Industrialization helped pump the brakes on day drinking for some workers as more Americans took indoor jobs with standardized schedules in the 1800s. “[Farming] was incredibly hard, but if you fell down, it wasn’t a big deal,” Cheever says. “In a factory, if you fall into a piece of machinery, that’s not so forgiving.” During that time, people who hid liquor on their person mostly did so for practical reasons. “You didn’t want to carry a bottle that’s too visible because it made you a target for theft,” Rorabaugh explains. “So the idea of a hip flask or a flask that goes in the boot or is strapped around the thigh—those were pretty common.” In the 1800s, it wasn’t considered polite for women to drink, so they would often sneak their own liquor by filling up old perfume bottles.
Then, from 1920 to 1933, Prohibition outlawed alcohol sales and consumption throughout the country. In addition to rumrunners and bootleggers, who moved massive quantities of contraband alcohol into and throughout the country, everyday citizens became masters of alcohol disguise. “Egg farmers would empty out the eggs and fill them with whiskey,” says Cheever. Men hid small bottles under their hats. Hollow canes that could be filled with liquid became popular. Women’s decorative hat pins? Also hollowed and filled with booze. At home, false-bottomed lamps and flasks disguised within books were common. If you needed to move a whole bottle, you just nestled it under a sleeping baby in a carriage.
Rorabaugh says it wasn’t necessarily legal trouble that drinkers were trying to avoid in the 1920s by hiding their personal stashes. For most people caught with contraband, the penalty was merely a small fine. But “Prohibition bureau agents and local police could confiscate any liquor that they could find, and they could keep it. They didn’t have to turn it in to the court or anything,” Rorabaugh says. “The Prohibition bureau was stuffed full of alcoholics who were stealing liquor from people who weren’t supposed to have it, and that’s why people were trying to hide it.”
Once Prohibition ended, many of the state and municipal alcohol regulations that stand today became law across the country. Rorabaugh says changes made since then—including tighter open-container restrictions—are mostly the result of social advocacy from groups such as Mothers Against Drunk Driving, which succeeded in raising the national drinking age to 21 from 18. Deaths from drunk driving have plummeted in the intervening decades, though rates for many other types of alcohol-related deaths remain high—and in some cases are rising.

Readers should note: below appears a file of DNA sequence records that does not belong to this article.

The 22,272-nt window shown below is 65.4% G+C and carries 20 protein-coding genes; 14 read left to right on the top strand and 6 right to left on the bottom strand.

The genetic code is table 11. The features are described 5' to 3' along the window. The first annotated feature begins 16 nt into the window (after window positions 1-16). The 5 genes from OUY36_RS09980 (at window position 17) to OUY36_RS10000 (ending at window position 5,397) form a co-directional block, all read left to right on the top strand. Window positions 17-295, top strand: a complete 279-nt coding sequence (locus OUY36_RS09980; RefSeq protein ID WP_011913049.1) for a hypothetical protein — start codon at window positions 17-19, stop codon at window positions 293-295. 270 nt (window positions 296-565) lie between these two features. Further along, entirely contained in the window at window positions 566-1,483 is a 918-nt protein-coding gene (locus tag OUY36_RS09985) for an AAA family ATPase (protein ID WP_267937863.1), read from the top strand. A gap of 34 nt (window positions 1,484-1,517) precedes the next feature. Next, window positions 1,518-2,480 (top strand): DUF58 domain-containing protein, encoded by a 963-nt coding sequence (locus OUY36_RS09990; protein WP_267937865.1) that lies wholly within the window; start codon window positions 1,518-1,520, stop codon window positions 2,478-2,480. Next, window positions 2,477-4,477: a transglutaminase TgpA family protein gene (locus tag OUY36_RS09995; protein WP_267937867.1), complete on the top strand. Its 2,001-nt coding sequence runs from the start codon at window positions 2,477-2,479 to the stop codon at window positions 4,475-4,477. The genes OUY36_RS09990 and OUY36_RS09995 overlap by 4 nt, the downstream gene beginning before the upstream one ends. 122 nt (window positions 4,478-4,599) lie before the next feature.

Despite those grim numbers, America appears committed to proving that when there’s a will to get drunk in illicit places, there’s a way. Today, the proliferation of opaque, multiuse water bottles has made it easy to take plenty of wine to the park. Flasks remain in style for any occasion. Online shopping is a veritable treasure trove of cheap alcohol-concealment devices, from fillable “booze bellies” to hide under your clothing to stickers that make your beer cans look like soda while you imbibe at the beach. There’s also a classic college trick that requires no extra equipment: opening a soda, drinking some of it, and filling the bottle back up with the liquor pairing of your choice.
The Glenlivet’s limited-edition seaweed pods don’t seem to be made for anything but publicity, and that’s probably for the best—Americans don’t need any help drinking more. “We do really well getting drunk all by ourselves the old-fashioned way,” Cheever says. “We’re great at pouring it out of a bottle and drinking it out of a glass.”